The stonemasons who helped give Trail the feeling of old Italy with traditional rock walls are being honoured for their work this weekend.
The Rock Wall Entusiastico Society are hosting a ceremony on Sunday in Gyro Park for the big reveal of bronze plaques commemorating the masons who worked from the 1920s to the 1960s, building stone walls around the city.
“They did the grunt work by building hundreds of rock walls in town,” said Eileen Pedersen of the society. “Some of the walls are huge, dry, rock walls that hold up our major roads and people like that don’t usually get recognized. They are usually in the background. The walls are works of art and the stonemasons are not only masons, but artists as well.”
The idea for commemorative plaques was brought up in the society a few years ago, and then the hunt for funding began. Pedersen says she is grateful the plaques are ready to be hung and enjoyed by residents.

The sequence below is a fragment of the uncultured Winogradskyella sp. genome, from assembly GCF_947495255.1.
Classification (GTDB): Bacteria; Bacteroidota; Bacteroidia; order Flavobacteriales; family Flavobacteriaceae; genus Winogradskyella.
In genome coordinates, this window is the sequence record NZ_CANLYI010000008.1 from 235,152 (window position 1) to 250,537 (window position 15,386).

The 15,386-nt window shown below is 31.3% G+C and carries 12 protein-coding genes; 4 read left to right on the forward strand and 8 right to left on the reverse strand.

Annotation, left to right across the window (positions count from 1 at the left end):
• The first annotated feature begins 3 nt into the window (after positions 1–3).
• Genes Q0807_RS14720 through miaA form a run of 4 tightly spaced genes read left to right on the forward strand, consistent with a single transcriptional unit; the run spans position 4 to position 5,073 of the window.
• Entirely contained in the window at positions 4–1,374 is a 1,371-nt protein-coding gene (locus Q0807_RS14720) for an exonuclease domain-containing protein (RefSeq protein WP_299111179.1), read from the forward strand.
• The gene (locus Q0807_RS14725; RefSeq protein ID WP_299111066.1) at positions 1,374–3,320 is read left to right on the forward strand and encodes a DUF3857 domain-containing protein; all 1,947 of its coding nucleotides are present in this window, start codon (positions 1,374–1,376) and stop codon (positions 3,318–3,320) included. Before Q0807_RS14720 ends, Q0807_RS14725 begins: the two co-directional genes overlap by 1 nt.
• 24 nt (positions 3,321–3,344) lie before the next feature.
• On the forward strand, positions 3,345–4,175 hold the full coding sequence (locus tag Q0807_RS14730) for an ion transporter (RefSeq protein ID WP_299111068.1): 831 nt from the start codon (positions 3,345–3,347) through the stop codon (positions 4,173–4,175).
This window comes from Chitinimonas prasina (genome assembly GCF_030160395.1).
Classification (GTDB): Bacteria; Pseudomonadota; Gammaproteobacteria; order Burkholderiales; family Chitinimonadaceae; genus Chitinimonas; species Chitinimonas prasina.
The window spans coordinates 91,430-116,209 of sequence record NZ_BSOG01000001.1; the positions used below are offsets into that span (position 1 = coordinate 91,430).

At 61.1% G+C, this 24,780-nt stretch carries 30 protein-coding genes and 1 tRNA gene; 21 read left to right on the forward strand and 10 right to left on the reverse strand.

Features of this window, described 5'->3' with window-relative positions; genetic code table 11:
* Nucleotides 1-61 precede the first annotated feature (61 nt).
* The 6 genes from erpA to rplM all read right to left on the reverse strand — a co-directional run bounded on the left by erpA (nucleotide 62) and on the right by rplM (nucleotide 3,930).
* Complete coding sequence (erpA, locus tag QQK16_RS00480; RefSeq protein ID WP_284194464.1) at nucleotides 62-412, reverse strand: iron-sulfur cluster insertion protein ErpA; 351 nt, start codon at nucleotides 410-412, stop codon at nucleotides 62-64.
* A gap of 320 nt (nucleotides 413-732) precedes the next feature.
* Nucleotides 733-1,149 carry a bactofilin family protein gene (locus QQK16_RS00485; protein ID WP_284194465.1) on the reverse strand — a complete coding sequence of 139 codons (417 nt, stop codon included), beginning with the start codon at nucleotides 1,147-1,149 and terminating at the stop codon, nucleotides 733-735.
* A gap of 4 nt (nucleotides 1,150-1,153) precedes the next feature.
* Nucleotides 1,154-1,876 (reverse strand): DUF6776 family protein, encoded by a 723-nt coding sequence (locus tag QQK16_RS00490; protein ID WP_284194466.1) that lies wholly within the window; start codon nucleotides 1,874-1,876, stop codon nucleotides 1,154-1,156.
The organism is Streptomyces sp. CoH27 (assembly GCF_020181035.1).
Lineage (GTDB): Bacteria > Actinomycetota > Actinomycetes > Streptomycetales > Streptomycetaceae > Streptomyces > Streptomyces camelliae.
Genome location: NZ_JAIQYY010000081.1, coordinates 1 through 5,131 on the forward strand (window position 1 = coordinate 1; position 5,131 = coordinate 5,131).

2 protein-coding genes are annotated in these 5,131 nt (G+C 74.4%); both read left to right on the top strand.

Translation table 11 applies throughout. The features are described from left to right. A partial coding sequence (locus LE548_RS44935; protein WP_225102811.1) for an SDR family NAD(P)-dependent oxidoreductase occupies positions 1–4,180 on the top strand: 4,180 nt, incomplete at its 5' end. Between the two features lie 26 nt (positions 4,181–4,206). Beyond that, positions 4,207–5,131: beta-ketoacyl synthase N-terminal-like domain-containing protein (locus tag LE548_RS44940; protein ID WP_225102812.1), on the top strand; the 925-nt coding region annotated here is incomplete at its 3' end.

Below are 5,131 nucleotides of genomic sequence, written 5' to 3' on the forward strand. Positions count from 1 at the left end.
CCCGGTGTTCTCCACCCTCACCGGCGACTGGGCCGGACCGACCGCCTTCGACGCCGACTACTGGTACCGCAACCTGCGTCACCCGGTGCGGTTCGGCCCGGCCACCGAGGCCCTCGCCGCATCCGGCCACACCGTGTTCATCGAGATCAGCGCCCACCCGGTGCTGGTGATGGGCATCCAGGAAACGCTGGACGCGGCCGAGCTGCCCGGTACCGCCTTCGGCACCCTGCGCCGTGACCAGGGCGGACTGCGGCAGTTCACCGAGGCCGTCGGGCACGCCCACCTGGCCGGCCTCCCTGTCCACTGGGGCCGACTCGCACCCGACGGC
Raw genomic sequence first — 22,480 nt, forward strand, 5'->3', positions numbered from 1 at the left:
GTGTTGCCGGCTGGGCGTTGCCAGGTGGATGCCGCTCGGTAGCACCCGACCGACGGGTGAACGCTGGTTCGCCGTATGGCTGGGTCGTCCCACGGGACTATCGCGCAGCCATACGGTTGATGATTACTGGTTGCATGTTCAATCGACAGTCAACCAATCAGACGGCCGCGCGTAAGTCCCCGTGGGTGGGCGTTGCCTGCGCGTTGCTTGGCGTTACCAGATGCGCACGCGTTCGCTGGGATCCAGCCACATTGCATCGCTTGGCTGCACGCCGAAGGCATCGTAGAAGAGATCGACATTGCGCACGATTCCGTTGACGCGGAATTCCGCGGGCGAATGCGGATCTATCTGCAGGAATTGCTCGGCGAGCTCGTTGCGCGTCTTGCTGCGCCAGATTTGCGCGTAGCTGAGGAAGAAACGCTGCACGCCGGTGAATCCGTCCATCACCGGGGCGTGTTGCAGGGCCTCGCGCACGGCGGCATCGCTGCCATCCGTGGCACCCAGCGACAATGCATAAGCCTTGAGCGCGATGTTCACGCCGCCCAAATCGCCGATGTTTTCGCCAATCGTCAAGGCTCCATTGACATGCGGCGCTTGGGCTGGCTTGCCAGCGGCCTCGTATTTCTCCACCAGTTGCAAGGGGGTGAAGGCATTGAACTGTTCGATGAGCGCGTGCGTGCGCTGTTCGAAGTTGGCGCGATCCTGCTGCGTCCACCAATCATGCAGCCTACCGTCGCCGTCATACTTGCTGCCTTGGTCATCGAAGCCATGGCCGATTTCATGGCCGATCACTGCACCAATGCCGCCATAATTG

“We started thinking about the plaques a few years ago and began to apply for grants to pay for them two or three years ago,” she said. “It has been slow going, but finally, this past year, we got all that we needed. We are just so excited that we have them done. They are really beautiful plaques.”
The ceremony begins at 1 p.m. in the gazebo in Gyro Park and Pedersen says anyone and everyone are welcome to come and hear about the stonemasons, their hard work, and even munch on a little bit of celebratory cake.
“The community is definitely welcome,” she said. “We are going to have a couple of speakers, but we aren’t going to drone on or anything like that. We will be acknowledging the masons are still around and we are also inviting all of the families of the other stonemasons that aren’t with us. There will also be cake and it will be really good cake.”
The afternoon event will also feature two of the finished plaques for viewing. There are 10 other plaques placed on rock walls along walking routes such as the Rigatoni Ramble, the Lasagna Loop and the Linguine Linger. To get a map of the rock wall walking routes, to see the plaques hung on the stonemasons’ handiwork, visit www.trail.ca.